• Key centre could miss rest of autumn series after damaging his ankle • Kurtley Beale’s controversial try seals 13th loss in a row against WallabiesOne might have thought all would be overshadowed by a 13th consecutive defeat against opponents who, wh…
Permanent link to this article: https://www.theguardian.com/sport/2017/nov/12/wales-jonathan-davies-injury-australia-autumn-series
• Flanker back in All Blacks fold after losing place following extramarital affair• Kaino keen to face Barbarians, his first opponents for New Zealand in 2004The All Blacks’ first match after a defeat is a sufficiently rare event to raise expectations …
Permanent link to this article: https://www.theguardian.com/sport/2017/oct/31/new-zealand-jerome-kaino-barbarians
• Exeter unsure of extent of damage to Nowell’s cheek• Simmonds’s try against Newcastle was his fifth in as many appearancesExeter’s brief return to the top of the Premiership, of which they are the champions, was marred by the uncertainty over an inju…
Permanent link to this article: https://www.theguardian.com/sport/2017/oct/08/exeter-jack-nowell-injury-sam-simmonds
The modern first-class player is the cleanest incarnation of the breed and yet by far the most punished by the referee. The sanctification of the airborne player is especially ludicrousRugby is brilliant these days. There are more than a few out there …
Permanent link to this article: https://www.theguardian.com/sport/2017/sep/07/the-breakdown-premiership-yellow-cards
If rugby in the Americas continues to improve, a Lions tour of Argentina, USA and Canada in 16 years’ time should be seriously considered
The concept of the Lions is glowing in the aftermath of an exhilarating series, but give it a few months and the usual questions will return. One of the trickier ones is, what is the Lions for?
It was, after all, born in the amateur era, when men were men, and jobs were inconveniences from which to take a three-month break for some rugby in a far-off land. Times have changed, and so have Lions tours, those long, immersive adventures through another country, building slowly and deliciously towards a Test series, now compacted into a furious six-week fling of suffocating intensity.
Permanent link to this article: https://www.theguardian.com/sport/2017/jul/10/lions-tour-argentina-usa-canada-rugby-union
Critics attack his teams for playing Warrenball but as the only unbeaten Lions coach of the professional era Gatland has shown yet again he gets results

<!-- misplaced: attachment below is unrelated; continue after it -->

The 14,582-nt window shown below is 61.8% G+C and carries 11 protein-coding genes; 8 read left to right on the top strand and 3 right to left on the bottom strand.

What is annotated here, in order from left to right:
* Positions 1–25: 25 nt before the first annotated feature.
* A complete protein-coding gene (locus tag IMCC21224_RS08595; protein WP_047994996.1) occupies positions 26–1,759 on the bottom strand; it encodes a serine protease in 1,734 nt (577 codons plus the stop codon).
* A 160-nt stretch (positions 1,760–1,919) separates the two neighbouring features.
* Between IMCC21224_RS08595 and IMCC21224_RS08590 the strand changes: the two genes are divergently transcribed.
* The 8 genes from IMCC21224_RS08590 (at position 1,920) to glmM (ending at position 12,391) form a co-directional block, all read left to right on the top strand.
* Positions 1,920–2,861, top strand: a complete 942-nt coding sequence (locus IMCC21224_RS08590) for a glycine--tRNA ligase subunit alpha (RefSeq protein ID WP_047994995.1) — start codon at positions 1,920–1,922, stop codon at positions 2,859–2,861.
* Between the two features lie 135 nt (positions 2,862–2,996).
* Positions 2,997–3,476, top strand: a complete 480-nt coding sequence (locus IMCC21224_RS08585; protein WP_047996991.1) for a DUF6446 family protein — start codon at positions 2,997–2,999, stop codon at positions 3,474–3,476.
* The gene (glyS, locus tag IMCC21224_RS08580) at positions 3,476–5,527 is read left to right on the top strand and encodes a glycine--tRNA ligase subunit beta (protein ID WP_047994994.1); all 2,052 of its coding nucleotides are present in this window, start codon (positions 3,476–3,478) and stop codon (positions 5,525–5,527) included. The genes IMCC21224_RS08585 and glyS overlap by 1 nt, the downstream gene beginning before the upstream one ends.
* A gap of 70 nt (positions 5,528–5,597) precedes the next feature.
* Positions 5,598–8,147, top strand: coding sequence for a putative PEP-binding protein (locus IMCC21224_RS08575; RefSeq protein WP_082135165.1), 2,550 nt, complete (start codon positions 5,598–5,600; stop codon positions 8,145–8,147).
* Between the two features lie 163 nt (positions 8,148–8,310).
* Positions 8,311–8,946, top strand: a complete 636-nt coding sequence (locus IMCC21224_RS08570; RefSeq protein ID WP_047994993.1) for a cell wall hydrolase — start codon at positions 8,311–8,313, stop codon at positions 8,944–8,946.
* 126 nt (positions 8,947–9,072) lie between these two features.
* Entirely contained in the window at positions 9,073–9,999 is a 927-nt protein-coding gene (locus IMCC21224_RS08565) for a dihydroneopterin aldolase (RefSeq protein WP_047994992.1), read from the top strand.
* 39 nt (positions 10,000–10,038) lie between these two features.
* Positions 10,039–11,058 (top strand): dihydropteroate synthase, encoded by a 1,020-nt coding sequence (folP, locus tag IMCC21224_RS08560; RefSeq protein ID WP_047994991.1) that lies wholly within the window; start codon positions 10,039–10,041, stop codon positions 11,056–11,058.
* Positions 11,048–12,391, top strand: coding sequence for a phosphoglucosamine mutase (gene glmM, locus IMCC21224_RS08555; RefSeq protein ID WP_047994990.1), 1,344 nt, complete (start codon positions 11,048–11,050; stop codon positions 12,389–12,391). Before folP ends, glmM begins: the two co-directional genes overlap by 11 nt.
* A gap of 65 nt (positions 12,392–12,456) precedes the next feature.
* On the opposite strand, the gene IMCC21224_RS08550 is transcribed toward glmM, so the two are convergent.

He would not rule it out, but nor was he chomping at the bit for another shot. Warren Gatland refused to be drawn on the prospect of another Lions tour. “I don’t know,” he said. “There’s been a lot of water under the bridge.” For now, obviously, he is just thinking about Wales, the autumn and preparing for the World Cup in two years’ time. Whether he is in position to take on another Lions tour in 2021 remains to be seen.
It is a scarcely guarded secret that he has his eye on the All Blacks job. And the All Blacks are said to have theirs on him. His contract with Wales runs to the World Cup, Steve Hansen’s with New Zealand until then, too. Hansen has said he will step down, sparking the mother of all struggles for the job.
Permanent link to this article: https://www.theguardian.com/sport/blog/2017/jul/08/warren-gatland-lions-all-blacks-next-coach
The England captain insists he has no regrets over missing the Lions squads in 2013 and 2017 and is focused on guiding a youthful squad on tour
If he had a cap for every week he has been banned, Dylan Hartley would still be a veteran, on 60. As it is, the England captain – barring injury, Lions call-up or, perish the thought, suspension – is about to win caps 85 and 86. Had he been a good boy, he would be on 100-plus by now. And he would be a Lion, certainly in 2013, possibly even now.
Regrets? “No,” he says, quietly but firmly. “It doesn’t define me. I’m OK with it.”
Permanent link to this article: https://www.theguardian.com/sport/2017/jun/03/dylan-hartley-puts-lions-behind-him-to-lead-young-england-side-in-argentina
The fly-half has matured and curbed his more rebellious instincts with the club looking for their first Premiership title since 2008 as they face Exeter
It is a common storyline in sport, and it is common in life, legend and literature. The brilliant youth; the effortless, vertiginous rise; the prosaic, enraging restrictions; the exile and fall.
And then – well, it depends on our hero. Icarus fell straight into the sea, but Danny Cipriani came again. As he prepares to step out at Twickenham for Wasps’ first tilt at the Premiership title since the final days of the Lawrence Dallaglio era in 2008, he is better than ever, more measured, more in tune with those around him, more of a fly-half.
Permanent link to this article: https://www.theguardian.com/sport/2017/may/26/wasps-danny-cipriani-better-brain-premiership-final